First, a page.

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Squigonometry: The Study of Imperfect Circles

Robert D. Poodiack and William E. Wood
Publication Date: 
Number of Pages: 
Springer Undergraduate Mathematics Series
[Reviewed by
Frederic Morneau-Guérin
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Certain books, due to the originality of the subject covered or the approach adopted, are unclassifiable. Squigonometry: The Study of Imperfect Circles certainly falls into this category. This singular work was born from the meeting of two mathematicians – Robert D. Poodiack, a professor at Norwich University, Vermont and William E. Wood, a professor at the University of Northern Iowa – both of whom had previously published research articles on squigonometrygeneralized trigonometry arising from the study of the p-unit circle
\( | x |^{p}+ |y|^{p}=1 \)p
for \( p \geq 1 \) and \( p \neq 2 \) in the same way that usual trigonometric functions arise naturally from the study of the curve of equation \( x^{2} + y^{2}=1 \). Thinking that a collaborative article would not allow them to exhaust the list of interesting themes related to their subject of shared interest, they decided to work together to write a monograph. The resulting book stands out due to its innovative character, the appealing nature of its subject and how clearly it is expressed and explained.
Squigonometry offers a modern perspective on certain types of older mathematical knowledge. This book is intended as an introduction to generalizations of concepts that students get a glimpse of starting in high school, namely:
  1. The unit circle as the set of points that are a (Euclidean) distance of 1 unit from the origin;
  2. The unit circle as the locus of points \( (x, y) \) related by the equation \( x^{2} + y^{2}=1 \);
  3. The fundamental Pythagorean trigonometric identity \( \sin^{2}(\theta) + \cos^{2}(\theta) =1 \);
  4. 4. The number \( \pi \).
In this monograph, the authors have compiled results about variants of sine and cosine functions that can parameterize the closed curve \( |x|^{p}+|y|^{p}=1\) that had been known for many years, as well as others that have been obtained recently (sometimes by the authors themselves). First, fundamental results concerning generalized trigonometric functions are addressed, such as relational equations (squigonometric identities), derivatives, series approximations and integrals. Next, derivative subjects are explored, such as hyperbolic, exponential and logarithmic functions and the generalization of \( \pi \) for each \( p \), as well as more advanced and specialized subjects such as lemniscate elliptic functions.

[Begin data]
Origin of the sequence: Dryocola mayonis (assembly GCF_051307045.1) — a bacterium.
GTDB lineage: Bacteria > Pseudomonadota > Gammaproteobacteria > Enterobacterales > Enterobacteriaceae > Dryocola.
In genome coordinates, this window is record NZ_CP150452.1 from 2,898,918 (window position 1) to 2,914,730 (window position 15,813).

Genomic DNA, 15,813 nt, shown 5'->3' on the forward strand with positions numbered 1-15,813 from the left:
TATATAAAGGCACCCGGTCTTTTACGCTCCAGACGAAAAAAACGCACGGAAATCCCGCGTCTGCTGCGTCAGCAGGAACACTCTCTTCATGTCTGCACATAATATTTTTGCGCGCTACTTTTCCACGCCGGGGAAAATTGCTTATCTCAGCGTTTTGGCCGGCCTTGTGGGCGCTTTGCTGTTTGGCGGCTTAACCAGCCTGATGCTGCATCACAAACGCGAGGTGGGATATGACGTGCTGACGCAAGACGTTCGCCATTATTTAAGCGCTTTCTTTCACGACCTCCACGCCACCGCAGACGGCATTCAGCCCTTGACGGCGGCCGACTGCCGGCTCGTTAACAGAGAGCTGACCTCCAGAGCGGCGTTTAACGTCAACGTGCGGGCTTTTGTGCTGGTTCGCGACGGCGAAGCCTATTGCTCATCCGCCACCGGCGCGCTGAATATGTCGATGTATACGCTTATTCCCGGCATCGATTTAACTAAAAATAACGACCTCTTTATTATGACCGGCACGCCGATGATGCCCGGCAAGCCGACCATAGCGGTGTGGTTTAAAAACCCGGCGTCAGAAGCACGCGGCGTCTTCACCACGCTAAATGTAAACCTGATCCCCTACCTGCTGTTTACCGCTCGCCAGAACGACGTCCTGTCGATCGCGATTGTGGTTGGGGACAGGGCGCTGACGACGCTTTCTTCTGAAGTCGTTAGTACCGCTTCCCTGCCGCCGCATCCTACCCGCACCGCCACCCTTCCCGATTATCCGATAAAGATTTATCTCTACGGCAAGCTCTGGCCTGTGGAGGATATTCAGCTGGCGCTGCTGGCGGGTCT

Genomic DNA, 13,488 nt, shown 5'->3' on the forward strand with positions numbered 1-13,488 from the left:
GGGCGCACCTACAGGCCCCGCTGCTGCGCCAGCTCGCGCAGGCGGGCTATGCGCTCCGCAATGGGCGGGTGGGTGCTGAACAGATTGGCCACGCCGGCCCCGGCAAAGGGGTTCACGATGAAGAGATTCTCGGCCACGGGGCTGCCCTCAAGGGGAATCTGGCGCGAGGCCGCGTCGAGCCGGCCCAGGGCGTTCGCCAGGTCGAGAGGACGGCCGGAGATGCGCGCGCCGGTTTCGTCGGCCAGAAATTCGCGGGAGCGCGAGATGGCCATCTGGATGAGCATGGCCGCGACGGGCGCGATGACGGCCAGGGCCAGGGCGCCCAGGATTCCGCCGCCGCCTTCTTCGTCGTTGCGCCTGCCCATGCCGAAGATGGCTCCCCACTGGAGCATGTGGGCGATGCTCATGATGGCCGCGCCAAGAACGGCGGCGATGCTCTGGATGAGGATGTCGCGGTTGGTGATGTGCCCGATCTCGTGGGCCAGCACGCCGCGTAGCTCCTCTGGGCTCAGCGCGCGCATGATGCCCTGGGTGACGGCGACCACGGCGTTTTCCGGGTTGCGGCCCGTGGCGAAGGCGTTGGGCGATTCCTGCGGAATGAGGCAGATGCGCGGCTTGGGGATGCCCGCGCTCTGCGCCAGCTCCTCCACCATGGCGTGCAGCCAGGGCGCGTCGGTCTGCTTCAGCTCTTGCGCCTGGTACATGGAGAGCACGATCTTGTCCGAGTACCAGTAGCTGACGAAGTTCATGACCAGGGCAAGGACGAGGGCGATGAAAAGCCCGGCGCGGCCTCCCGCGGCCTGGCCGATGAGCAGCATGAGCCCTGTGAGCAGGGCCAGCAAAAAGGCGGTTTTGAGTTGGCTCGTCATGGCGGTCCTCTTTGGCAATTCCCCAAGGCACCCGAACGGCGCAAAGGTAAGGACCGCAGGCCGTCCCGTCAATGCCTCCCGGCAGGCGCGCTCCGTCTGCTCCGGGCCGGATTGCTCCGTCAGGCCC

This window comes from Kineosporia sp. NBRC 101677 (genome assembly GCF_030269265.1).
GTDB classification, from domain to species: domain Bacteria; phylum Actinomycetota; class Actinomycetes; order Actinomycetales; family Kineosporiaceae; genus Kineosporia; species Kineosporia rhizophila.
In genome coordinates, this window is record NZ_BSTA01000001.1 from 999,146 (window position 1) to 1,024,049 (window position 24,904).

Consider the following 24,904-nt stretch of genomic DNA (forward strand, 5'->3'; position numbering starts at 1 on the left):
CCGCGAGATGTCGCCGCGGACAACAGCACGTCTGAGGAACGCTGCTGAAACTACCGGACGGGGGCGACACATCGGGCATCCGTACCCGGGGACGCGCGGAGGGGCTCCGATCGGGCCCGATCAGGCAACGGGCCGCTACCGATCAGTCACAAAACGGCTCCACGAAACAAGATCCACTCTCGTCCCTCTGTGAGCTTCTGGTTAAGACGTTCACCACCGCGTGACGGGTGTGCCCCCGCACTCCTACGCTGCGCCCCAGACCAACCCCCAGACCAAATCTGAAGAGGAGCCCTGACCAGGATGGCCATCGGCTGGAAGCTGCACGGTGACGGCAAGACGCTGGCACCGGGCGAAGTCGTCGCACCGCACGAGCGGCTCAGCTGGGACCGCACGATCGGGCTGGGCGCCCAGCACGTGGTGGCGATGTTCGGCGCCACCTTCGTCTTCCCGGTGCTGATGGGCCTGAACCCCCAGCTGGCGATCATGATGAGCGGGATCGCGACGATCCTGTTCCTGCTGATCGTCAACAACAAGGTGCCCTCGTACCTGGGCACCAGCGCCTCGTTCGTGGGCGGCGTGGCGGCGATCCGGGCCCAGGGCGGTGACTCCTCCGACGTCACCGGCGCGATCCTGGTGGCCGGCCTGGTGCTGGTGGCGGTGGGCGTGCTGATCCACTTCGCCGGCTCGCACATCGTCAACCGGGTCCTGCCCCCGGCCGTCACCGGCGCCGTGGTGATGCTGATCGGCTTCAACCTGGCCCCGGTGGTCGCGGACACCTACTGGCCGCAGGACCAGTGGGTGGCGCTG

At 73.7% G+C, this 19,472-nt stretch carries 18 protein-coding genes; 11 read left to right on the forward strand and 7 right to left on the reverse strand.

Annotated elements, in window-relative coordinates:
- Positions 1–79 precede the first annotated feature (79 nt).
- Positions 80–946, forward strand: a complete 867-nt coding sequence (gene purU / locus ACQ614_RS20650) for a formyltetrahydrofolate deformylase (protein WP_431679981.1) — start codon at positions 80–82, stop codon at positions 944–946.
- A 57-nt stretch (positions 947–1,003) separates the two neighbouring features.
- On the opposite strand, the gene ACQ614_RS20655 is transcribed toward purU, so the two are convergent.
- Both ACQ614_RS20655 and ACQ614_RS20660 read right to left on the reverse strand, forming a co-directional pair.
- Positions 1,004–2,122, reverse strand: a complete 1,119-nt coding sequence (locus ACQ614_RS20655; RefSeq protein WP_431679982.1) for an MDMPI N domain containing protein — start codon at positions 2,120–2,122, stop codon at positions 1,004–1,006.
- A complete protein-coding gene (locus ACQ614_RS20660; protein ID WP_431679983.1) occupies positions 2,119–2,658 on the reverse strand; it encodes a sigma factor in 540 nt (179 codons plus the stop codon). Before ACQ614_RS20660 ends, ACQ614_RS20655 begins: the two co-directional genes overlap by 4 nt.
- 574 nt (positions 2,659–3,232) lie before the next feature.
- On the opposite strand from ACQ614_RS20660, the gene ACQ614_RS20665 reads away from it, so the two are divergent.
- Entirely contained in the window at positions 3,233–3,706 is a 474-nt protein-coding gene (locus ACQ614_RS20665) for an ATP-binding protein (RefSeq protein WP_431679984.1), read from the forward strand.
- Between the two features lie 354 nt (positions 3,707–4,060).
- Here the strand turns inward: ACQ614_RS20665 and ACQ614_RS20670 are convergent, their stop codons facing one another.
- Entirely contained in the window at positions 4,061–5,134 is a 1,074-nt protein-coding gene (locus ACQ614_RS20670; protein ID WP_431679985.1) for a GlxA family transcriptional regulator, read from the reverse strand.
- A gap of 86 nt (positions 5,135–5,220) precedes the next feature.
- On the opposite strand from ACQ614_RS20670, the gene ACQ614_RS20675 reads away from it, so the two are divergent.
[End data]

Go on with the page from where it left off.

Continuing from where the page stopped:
Divided into 20 short single-theme chapters totaling more than 230 pages, this colorful book features around a hundred figures. Each chapter begins with a brief introduction presenting the history of the subject addressed, then presents the main results as well as proofs for them. There are also 6 appendices totaling 45 pages. There are 108 graphs illustrating various phenomena that are arranged based on the value of \( p \) chosen as well as a compilation of formulas presented or referenced in the text. Lastly, the final pages of the book contain a bibliography combining more than 100 references as well as a thematic index.
The level of difficulty of the exercises presented at the end of each chapter (around 150 in all) varies significantly. Nevertheless, the notions and results needed to resolve them can be found in the text. A few clues and some solutions for these exercises are presented in the appendices.
Readers are expected to be familiar with trigonometric functions, have mastered the basics of single-variable differential and integral calculus, know how to resolve initial value problems and be familiar with the main elementary results concerning infinite series, but no more advanced knowledge is required. The book will therefore be suitable both in the context of an undergraduate mathematics course with directed reading and for end-of-undergraduate study research projects. Incidentally, 25 descriptions of projects intended to serve as a springboard for independent study are included throughout the book. It should be noted that some of them could very likely be extended into full research projects likely to lead to new discoveries.
Frederic Morneau-Guerin is a professor in the Department of Education at Universite TELUQ. He holds a Ph.D. in abstract harmonic analysis.